Auguste and Louis Lumière were the sons of Antoine Lumière, a painter and pioneer photographer who founded a factory in Lyons, France, to manufacture photographic gelatin dry-plates in 1882. The brothers were born inBesanìon, France, August on October 19, 1862, and Louis on October 5,1864. The family business gave them a natural interest in photography and, working as a team, they made important contributions to both still photographyand motion pictures, as well as other scientific endeavors. But it is as theinventors of the modern cinema that the Lumières are perhaps best known.
Inspired by Thomas Alva Edison's kinetoscope, the brothers set out to developan improved film projection system. In February 1895, they took out a patenton their cinÄmatographe, an apparatus that not only took pictures but also later projected them. Using a claw movement that advanced the frames of the film 12 times per second, the cinÄmatographe projected still images on a screen separated by moments of blackness. The images lingered on the viewer's retina, and the viewer thus perceived a moving image. The Lumières described their invention as having "scientific curiosity, but...no commercial future whatsoever." Public opinion soon proved them wrong.
On December 28, 1895, in front of a paying audience at the Grand Cafe in Paris, the brothers staged a twenty-minute program of ten films, including one ofa train as it entered a station, moving straight toward the camera. The filmcreated panic in the audience; several women are said to have fainted. The event has gone down in history as the first public cinema performance. Withinfive years of the invention of the cinÄmatographe--during which time theLumières promoted it throughout Europe--motion pictures were being made in every developed country in the world. The Lumières continued toinnovate film technology. In Paris in 1900, they demonstrated their Photorama, which was a 360í panoramic projector. Thirty-five years later, theyintroduced their stereo-cine process, which was based on the principle of anaglyphics.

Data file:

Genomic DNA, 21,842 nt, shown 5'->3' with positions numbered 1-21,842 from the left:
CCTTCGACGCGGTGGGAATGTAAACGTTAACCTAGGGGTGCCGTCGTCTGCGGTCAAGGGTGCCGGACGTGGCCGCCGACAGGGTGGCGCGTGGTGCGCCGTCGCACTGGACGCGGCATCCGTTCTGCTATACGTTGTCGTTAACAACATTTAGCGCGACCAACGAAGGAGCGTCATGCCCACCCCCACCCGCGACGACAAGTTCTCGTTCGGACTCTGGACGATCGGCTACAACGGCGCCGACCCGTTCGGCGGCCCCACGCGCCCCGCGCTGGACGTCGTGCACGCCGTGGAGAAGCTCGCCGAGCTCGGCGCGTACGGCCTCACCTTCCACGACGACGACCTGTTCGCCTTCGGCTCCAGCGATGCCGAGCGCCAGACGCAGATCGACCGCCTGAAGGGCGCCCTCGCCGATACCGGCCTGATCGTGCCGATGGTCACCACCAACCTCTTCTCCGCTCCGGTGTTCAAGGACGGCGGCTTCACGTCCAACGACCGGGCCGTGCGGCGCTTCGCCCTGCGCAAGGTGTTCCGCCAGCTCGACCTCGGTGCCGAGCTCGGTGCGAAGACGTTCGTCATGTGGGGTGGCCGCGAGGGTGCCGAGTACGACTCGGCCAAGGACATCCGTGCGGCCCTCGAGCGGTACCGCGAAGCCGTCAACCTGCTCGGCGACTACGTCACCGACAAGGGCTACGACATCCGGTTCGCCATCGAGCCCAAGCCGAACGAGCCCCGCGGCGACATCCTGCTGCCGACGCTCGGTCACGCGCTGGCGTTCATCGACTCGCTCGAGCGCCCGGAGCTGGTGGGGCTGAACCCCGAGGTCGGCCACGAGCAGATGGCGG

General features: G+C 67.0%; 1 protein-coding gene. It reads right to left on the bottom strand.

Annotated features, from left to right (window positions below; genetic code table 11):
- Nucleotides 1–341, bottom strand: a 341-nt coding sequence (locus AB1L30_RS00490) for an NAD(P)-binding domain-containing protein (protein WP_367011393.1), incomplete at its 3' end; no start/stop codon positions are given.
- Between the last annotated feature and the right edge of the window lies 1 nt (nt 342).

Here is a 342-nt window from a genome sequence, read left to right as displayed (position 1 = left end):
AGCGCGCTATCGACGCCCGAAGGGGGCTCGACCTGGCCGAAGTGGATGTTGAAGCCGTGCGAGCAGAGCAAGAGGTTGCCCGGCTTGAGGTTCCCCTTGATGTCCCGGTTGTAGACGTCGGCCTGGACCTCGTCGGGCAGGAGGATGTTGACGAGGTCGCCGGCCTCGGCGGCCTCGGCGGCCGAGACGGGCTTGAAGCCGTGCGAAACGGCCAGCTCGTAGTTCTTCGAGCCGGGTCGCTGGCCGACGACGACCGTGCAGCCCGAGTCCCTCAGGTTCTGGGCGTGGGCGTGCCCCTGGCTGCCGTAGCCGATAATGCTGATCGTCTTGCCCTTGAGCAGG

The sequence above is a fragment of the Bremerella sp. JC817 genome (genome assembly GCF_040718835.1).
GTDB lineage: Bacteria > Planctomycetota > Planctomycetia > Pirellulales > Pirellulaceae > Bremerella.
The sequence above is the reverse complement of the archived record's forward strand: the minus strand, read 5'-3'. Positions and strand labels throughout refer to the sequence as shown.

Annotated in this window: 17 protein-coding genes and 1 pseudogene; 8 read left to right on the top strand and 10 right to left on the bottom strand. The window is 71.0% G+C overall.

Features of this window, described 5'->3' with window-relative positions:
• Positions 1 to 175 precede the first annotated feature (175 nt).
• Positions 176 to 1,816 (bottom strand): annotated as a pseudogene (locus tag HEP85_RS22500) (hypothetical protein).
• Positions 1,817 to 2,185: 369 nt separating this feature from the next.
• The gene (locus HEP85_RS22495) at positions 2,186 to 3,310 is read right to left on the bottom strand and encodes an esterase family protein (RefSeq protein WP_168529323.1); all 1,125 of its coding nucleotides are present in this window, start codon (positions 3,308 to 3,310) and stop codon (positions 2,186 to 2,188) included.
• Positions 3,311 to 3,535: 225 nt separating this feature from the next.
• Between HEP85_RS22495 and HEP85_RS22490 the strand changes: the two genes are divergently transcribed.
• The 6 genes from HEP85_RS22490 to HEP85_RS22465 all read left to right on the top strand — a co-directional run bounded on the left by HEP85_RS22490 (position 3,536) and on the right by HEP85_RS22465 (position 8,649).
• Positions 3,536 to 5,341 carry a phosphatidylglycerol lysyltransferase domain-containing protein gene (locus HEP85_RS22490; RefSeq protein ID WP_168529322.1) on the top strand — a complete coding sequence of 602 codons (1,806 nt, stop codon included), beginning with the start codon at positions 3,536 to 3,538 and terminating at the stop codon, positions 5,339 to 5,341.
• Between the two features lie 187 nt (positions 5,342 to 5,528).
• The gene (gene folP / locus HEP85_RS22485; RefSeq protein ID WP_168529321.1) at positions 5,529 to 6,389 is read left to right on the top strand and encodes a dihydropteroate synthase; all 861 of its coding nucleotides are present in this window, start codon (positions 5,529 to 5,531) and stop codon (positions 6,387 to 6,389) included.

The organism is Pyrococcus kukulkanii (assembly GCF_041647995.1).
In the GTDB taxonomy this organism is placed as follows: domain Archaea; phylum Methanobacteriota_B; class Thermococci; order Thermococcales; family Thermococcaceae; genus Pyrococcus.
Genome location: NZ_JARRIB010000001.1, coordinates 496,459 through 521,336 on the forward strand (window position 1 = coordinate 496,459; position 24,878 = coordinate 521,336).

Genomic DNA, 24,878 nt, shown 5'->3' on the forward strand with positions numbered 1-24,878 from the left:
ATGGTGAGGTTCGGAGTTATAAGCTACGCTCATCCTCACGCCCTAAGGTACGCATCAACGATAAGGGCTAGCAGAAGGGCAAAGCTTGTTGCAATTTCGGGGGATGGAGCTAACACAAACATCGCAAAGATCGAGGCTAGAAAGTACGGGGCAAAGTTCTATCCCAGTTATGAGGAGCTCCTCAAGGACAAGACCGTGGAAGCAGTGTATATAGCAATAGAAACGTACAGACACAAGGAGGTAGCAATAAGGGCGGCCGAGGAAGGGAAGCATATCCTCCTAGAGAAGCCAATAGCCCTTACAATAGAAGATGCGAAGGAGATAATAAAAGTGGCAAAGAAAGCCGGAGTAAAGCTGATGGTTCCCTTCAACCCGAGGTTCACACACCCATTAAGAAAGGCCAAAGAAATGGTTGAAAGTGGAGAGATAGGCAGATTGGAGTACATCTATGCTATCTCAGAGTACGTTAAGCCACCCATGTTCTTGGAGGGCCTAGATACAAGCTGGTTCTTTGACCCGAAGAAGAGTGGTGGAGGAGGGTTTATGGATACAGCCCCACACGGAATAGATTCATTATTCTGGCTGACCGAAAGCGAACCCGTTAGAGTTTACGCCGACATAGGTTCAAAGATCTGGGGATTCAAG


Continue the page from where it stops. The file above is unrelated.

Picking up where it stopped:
As pioneers of color photography, the Lumières came up with the firstcommercially successful method of creating a color photograph on a single plate. Their autochrome process, patented in 1907, involved covering a special photographic plate, patented in 1904, with small grains of potato starch dyedgreen, red, and blue and then applying a thin film of panchromatic emulsion (i.e., emulsion equally sensitive to all colors). The exposure was made through the glass side of the plate through the dyed starch grains. After it was exposed, the plate produced a transparency composed of small dots of color. Since these dots were too small for the human eye to detect as separate, they gave the appearance of mixed colors.
The Lumières' process had its drawbacks. It produced transparencies rather than actual photographs, and the transparencies had to be projected ontoa screen or viewed through a hand-held viewer. The density of the potato starch made the transparencies dark and grainy, and prints made from them were of poor quality. Also, the autochrome plate required a very long exposure--about 40 to 60 times longer than the best black-and-white plates. Despite its limitations, the Lumières' autochrome process paved the way for the commercial success of color photography. It remained one of the most popular methods for color photography until the 1930s, when subtractive color processes replaced it. Louis Lumière died in Bandol, France, on June 6, 1948. Auguste died in Lyons on April 10, 1954.